Dec 29th, 2011
One more time, gold is a commodity.
It is not magic, ever-rising-value metal. It was never going to not drop as a tradeable element.
Someone tell both Ron Paul and Glenn Beck to shut up for a minute and consider just how much damage their fear-mongering has likely caused. Think about it. Using convenient alarmism, they elevated the paranoia and distrust of our "fiat currency" to heights previously only seen in John Birch Society meetings. And people reacted.
How many Americans liquidated other, more stable assets to put it all into gold? How many people bought gold in September of this year and are now being wiped out?
Go to MoneyWeek. Here's what the situation looks like over the last month.
David Frum has his own chart from MoneyWeek (it's interactive and you should go check it out). He is seriously appalled:
"The price of gold dropped $31 an ounce yesterday. Gold has dropped $400 since the summer. Gold still shows gains over one year ago. And of course people who bought gold at the prices that prevailed before 2008 can claim profits of 50% or better on their investment. (NB: The best returns have flowed to large-scale investors who eschewed physical gold in favor of futures. And as always, coins are for suckers.)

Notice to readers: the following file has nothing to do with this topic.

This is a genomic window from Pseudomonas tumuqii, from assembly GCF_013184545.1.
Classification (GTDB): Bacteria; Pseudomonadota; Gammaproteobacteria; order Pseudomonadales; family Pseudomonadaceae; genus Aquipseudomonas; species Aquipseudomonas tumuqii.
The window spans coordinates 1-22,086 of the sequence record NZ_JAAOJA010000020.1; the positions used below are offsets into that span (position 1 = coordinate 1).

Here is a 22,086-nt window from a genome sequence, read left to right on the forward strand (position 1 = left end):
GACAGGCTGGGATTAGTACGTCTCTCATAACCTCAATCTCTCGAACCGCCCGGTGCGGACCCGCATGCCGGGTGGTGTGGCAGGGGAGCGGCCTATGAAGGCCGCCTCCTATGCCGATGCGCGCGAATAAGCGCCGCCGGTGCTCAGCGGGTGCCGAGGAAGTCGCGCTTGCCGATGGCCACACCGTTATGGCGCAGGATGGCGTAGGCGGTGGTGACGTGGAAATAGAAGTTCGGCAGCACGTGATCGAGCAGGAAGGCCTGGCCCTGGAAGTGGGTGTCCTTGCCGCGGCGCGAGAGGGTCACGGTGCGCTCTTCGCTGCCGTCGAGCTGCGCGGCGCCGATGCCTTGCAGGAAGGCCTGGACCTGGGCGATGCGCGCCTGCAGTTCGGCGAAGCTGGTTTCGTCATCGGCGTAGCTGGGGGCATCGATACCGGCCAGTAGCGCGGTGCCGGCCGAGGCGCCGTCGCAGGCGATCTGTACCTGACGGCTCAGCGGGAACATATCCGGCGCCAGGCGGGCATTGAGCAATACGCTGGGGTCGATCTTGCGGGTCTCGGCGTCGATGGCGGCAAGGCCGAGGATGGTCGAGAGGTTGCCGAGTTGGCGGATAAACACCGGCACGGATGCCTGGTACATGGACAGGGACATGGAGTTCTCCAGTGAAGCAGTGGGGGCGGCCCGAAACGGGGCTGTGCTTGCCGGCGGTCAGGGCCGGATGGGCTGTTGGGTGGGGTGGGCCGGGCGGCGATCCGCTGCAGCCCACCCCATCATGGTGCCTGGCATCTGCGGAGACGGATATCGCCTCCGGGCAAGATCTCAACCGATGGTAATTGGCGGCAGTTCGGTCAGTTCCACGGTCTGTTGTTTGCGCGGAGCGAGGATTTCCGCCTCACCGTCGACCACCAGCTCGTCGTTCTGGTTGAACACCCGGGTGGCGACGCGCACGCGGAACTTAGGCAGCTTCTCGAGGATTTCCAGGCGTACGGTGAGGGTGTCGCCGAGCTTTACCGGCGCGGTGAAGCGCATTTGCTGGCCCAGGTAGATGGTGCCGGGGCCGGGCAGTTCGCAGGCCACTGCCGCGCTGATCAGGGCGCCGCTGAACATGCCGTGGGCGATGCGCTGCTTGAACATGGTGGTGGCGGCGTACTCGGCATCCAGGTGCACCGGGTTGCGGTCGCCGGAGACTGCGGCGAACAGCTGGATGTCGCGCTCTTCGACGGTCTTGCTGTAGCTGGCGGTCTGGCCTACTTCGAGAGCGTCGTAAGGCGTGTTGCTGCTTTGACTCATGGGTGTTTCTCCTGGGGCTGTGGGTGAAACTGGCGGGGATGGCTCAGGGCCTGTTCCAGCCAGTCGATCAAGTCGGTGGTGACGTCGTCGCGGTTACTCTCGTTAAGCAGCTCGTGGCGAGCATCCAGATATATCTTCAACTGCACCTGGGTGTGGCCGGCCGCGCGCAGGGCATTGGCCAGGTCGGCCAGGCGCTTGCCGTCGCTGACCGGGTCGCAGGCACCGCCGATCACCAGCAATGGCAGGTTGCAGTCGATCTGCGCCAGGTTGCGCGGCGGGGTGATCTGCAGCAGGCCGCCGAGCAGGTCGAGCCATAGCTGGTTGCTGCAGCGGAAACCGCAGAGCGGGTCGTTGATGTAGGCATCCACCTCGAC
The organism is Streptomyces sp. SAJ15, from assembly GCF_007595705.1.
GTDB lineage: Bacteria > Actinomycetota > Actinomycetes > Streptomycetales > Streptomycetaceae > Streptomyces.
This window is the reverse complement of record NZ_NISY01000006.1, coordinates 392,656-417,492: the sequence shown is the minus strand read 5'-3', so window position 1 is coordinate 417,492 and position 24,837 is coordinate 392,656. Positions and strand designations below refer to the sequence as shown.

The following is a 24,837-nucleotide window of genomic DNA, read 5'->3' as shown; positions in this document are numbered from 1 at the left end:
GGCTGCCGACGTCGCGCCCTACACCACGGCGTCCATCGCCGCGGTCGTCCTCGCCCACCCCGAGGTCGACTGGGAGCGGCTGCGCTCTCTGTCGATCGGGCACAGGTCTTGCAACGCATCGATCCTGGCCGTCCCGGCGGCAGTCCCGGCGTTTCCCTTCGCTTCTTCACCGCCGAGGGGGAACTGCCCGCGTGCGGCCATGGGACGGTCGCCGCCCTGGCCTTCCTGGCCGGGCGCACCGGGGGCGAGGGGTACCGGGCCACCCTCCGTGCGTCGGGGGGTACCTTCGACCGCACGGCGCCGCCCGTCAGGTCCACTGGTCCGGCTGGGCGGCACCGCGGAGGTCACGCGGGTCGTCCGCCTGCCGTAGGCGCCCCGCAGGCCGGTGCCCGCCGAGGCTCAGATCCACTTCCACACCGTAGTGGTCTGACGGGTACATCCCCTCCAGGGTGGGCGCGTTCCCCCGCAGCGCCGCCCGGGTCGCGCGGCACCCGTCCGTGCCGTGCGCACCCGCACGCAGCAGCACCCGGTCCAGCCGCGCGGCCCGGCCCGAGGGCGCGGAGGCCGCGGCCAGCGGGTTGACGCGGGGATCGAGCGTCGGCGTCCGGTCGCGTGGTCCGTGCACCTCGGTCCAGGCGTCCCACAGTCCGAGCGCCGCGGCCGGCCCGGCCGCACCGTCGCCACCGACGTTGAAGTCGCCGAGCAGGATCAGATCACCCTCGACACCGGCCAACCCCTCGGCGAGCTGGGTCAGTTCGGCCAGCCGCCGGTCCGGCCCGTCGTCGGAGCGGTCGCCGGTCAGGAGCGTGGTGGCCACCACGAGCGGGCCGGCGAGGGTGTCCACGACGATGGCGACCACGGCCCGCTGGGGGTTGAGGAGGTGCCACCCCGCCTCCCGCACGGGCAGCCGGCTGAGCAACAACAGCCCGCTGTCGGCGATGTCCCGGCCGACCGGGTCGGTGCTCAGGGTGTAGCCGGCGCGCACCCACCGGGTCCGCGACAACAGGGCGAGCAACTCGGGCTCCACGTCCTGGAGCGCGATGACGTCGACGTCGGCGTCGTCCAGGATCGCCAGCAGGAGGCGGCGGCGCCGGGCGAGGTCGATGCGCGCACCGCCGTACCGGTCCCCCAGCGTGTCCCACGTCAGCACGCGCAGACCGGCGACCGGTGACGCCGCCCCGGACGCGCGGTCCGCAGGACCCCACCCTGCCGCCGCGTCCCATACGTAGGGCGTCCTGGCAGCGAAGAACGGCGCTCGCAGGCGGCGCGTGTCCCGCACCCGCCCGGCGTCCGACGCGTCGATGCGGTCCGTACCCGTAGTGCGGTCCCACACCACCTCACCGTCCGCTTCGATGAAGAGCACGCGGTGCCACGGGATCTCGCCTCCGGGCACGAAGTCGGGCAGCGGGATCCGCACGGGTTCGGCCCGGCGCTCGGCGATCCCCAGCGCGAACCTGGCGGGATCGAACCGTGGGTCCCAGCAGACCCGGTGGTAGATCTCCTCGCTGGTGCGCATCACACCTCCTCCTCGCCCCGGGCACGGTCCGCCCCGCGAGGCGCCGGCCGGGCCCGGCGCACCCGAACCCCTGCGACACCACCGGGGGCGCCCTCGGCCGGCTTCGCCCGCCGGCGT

Further declines look likely. Gold sales have plunged in India, the world’s largest market for gold jewelry. The rupee has steeply declined against the dollar, raising the cost of gold to Indian customers. Traders are speculating that India’s gold imports could tumble by possibly half.
Gold is a uniquely strange asset, because so many people in the gold market buy gold as a matter of ideology and identity. Cocoa, copper, or cotton trade as commodities. Gold trades as a way to make a statement. That’s simply not a sensible way to invest. A great many Americans are paying a steep price – and may pay a much steeper price yet – for allowing hucksters and ideologues to sway their economic judgment."